Raspberry Pi - the new Amiga community?

It was 1993 and my birthday, my 18th to be precise. I opened up a rather large rectangular box to find inside one of my favourite computers ever (no... EVER), the Commodore Amiga 1200. This giant of a machine had 2 (count ‘em: TWO) whole megabytes of RAM and a 20MHz 68020 Motorola CPU. It was the next generation: what Picard was to Kirk. And it was popular - boy was it popular. In it’s big sister guise as the A4000 it was used to generate the CGI for incredible Sci Fi shows like Babylon 5 and Seaquest DSV. But what really made the Amiga stand out was the community of friends, self-called Amigans who would, could, and did help one to really get to know the insides of this new machine.

Many Amigans came from Amiga 500 backgrounds (and many still used that excellent predecessor), but for me the A1200 was the future (seriously: I have never been so excited by a computer... NEVER).

I spent every minute of my spare time in front of the A1200 learning exactly how it worked - not just the software (including the quirky but loveable (to me) AmigaDOS shell environment), learning how it could be customised (PCMCIA modem, GVP 68030 accelerator with FPU, another 20MB Fast RAM, etc). I even purchased a hardware flicker fixed that worked by being seated upside down on top of one of the motherboard chips so as to take over display output. I loved this computer, I adored this computer, I... ok I think you get the picture. This was computing nirvana to me.

Roll forward a decade and my Amiga’s (I had three by this time: two A1200s and an A500+) were looking very long in the tooth. AGA graphics was now sluggish compared to Windows and Mac, and I decided to upgrade (sidegrade?) to an all in one iMac G4 (the one that kinda looks like a desk lamp). I was interested in my new computer, having a great time, but some spark somewhere was missing.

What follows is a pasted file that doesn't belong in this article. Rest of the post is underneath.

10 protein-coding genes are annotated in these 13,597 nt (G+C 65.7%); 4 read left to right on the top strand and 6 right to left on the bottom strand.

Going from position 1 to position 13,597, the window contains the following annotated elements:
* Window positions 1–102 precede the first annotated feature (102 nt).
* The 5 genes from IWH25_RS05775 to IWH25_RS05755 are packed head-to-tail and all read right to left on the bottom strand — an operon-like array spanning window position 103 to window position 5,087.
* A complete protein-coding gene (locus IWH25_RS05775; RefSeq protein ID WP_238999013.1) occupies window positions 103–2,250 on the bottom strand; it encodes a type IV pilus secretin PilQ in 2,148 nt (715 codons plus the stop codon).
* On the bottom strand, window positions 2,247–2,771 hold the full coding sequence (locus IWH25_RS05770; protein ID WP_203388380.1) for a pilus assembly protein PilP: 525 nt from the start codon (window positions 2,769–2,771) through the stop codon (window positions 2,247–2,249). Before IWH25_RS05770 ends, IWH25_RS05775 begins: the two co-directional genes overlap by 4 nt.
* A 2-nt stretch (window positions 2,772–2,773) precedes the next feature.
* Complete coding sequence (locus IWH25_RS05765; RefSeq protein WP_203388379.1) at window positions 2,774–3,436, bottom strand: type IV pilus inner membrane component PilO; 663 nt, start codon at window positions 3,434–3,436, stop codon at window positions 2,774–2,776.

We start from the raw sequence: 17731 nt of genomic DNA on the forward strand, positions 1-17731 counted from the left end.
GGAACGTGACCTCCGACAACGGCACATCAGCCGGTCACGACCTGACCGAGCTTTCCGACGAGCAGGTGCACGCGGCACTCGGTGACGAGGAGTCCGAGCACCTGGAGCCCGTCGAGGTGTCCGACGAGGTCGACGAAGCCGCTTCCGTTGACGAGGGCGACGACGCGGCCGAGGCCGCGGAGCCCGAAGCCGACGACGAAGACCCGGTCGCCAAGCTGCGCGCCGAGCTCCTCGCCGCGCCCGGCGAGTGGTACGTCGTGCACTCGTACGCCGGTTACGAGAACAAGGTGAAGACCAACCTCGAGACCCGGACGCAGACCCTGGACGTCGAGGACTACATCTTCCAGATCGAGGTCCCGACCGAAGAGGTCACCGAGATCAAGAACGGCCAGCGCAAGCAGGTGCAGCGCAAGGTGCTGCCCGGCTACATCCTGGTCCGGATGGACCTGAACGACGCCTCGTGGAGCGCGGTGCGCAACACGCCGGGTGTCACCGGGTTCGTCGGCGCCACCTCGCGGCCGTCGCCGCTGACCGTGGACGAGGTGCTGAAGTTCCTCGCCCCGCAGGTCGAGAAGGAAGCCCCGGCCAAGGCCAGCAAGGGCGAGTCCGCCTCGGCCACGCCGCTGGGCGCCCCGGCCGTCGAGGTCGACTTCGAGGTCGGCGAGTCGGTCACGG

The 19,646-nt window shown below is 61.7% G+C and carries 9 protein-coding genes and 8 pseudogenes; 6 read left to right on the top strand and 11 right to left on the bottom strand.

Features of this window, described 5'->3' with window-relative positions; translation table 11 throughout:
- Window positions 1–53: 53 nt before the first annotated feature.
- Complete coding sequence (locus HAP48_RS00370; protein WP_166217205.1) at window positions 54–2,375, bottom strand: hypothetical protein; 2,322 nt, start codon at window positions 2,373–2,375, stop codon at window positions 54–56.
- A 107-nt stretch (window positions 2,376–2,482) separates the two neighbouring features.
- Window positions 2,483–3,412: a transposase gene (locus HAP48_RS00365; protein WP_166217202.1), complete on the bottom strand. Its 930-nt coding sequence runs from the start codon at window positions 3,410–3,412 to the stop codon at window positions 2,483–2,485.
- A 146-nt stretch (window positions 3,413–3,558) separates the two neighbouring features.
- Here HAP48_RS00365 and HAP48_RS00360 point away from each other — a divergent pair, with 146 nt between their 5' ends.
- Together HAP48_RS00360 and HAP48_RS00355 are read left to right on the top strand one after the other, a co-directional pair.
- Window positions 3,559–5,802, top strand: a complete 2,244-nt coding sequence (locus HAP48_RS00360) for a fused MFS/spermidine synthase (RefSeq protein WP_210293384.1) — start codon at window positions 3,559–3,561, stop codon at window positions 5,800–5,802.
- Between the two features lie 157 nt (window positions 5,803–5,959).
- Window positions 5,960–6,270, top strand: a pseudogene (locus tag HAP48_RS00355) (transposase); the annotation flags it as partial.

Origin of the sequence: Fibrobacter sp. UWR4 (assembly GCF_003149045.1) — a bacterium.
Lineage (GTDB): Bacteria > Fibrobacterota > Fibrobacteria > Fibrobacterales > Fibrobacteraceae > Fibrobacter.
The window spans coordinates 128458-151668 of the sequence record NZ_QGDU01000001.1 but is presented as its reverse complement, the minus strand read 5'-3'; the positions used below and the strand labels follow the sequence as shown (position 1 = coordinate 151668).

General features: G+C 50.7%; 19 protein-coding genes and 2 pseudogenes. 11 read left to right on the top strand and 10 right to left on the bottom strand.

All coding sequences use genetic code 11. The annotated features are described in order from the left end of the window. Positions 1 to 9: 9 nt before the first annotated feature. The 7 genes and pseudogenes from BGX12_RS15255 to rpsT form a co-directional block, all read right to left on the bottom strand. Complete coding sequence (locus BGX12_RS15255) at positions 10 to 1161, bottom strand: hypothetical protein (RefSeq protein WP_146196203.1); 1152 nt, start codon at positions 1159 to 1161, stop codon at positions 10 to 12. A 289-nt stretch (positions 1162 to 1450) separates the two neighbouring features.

Roll forward another decade (really? It’s been 20 years since I got my first Amiga?) and I am onto my second iMac and have several Linux and Sun boxes as well. Each is great (and equally annoying) in their own way, and each serves one or more purposes. But the spark just isn’t quite there compared to the Amiga.

And then the Raspberry Pi was released. I got one within a few weeks of it being released. Yes, I was one of the lucky initial few. I installed the default Debian distro, then I tried OpenElec. Then I read The MagPi. And WHOOMPH I showered in sparks (not literally...) - those crazy, fantastic, wonderful sparks are back and I’m over the moon: COMPUTING IS FUN AGAIN!

Why? Put simply because not only is the hardware really (...REALLY) interesting, but the people, the community of Raspberry Pi users are fantastic. Right from the start all have made me feel welcome, have had lots of helpful suggestions (“hey try this”) and really seem to care about and have energy when it comes to this new computer. And this is evidenced by one look at raspberrypi.org: the list of blog articles is diverse, interesting, from and about people of all ages (one entry even mentioned a 2 year old using a Raspberry Pi!) The commitment to the RPi by all who have (or want) one is another reason that the community that is rapidly springing up around this credit card sized wonder is so Amigan.

So there you have it: in my eyes I see all that was (and still is) excellent about the Amiga community reflected in the Raspberry Pi community of users, programmers, hardware hackers, case designers (I am amazed at the love people are putting into creating cases!), bloggers, magazine writers and editors, and anyone else I have failed to mention.

And that is awesome.
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